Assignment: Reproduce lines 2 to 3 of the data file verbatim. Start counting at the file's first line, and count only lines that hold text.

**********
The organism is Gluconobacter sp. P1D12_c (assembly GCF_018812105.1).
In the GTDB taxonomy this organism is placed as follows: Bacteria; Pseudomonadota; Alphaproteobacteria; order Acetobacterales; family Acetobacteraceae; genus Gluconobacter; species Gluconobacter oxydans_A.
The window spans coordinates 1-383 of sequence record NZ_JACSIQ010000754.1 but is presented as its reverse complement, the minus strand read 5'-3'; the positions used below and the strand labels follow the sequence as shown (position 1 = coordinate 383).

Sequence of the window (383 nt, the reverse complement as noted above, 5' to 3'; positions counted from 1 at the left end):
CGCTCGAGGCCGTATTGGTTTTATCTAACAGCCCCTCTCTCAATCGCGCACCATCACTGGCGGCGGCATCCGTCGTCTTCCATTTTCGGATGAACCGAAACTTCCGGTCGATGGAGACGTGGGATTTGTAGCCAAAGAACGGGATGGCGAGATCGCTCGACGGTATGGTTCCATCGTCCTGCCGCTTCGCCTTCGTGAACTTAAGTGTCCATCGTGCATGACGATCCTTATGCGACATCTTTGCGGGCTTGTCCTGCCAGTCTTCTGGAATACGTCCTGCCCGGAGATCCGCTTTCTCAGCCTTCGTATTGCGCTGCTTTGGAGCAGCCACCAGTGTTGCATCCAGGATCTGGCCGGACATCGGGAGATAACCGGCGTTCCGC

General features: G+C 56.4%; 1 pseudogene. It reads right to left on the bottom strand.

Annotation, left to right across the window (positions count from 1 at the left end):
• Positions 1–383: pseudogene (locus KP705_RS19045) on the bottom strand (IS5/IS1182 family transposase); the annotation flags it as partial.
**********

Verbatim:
In the GTDB taxonomy this organism is placed as follows: Bacteria; Pseudomonadota; Alphaproteobacteria; order Acetobacterales; family Acetobacteraceae; genus Gluconobacter; species Gluconobacter oxydans_A.
The window spans coordinates 1-383 of sequence record NZ_JACSIQ010000754.1 but is presented as its reverse complement, the minus strand read 5'-3'; the positions used below and the strand labels follow the sequence as shown (position 1 = coordinate 383).